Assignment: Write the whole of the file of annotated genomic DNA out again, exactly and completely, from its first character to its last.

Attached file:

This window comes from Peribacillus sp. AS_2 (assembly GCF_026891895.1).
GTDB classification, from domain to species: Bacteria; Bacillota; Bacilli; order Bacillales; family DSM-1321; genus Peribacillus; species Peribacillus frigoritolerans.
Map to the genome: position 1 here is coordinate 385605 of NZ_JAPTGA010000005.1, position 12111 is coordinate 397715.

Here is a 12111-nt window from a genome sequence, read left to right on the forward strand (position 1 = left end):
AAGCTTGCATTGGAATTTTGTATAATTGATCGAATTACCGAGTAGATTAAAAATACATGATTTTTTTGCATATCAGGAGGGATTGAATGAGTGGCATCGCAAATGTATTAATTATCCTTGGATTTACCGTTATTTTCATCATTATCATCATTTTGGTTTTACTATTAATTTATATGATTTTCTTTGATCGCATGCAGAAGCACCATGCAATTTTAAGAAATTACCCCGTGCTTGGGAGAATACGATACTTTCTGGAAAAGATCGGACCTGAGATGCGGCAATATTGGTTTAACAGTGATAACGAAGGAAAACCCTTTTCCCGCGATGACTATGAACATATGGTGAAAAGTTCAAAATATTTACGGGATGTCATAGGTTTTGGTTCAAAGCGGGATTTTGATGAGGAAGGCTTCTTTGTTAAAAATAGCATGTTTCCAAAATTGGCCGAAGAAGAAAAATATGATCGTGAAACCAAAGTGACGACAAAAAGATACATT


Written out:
This window comes from Peribacillus sp. AS_2 (assembly GCF_026891895.1).
GTDB classification, from domain to species: Bacteria; Bacillota; Bacilli; order Bacillales; family DSM-1321; genus Peribacillus; species Peribacillus frigoritolerans.
Map to the genome: position 1 here is coordinate 385605 of NZ_JAPTGA010000005.1, position 12111 is coordinate 397715.

Here is a 12111-nt window from a genome sequence, read left to right on the forward strand (position 1 = left end):
AAGCTTGCATTGGAATTTTGTATAATTGATCGAATTACCGAGTAGATTAAAAATACATGATTTTTTTGCATATCAGGAGGGATTGAATGAGTGGCATCGCAAATGTATTAATTATCCTTGGATTTACCGTTATTTTCATCATTATCATCATTTTGGTTTTACTATTAATTTATATGATTTTCTTTGATCGCATGCAGAAGCACCATGCAATTTTAAGAAATTACCCCGTGCTTGGGAGAATACGATACTTTCTGGAAAAGATCGGACCTGAGATGCGGCAATATTGGTTTAACAGTGATAACGAAGGAAAACCCTTTTCCCGCGATGACTATGAACATATGGTGAAAAGTTCAAAATATTTACGGGATGTCATAGGTTTTGGTTCAAAGCGGGATTTTGATGAGGAAGGCTTCTTTGTTAAAAATAGCATGTTTCCAAAATTGGCCGAAGAAGAAAAATATGATCGTGAAACCAAAGTGACGACAAAAAGATACATT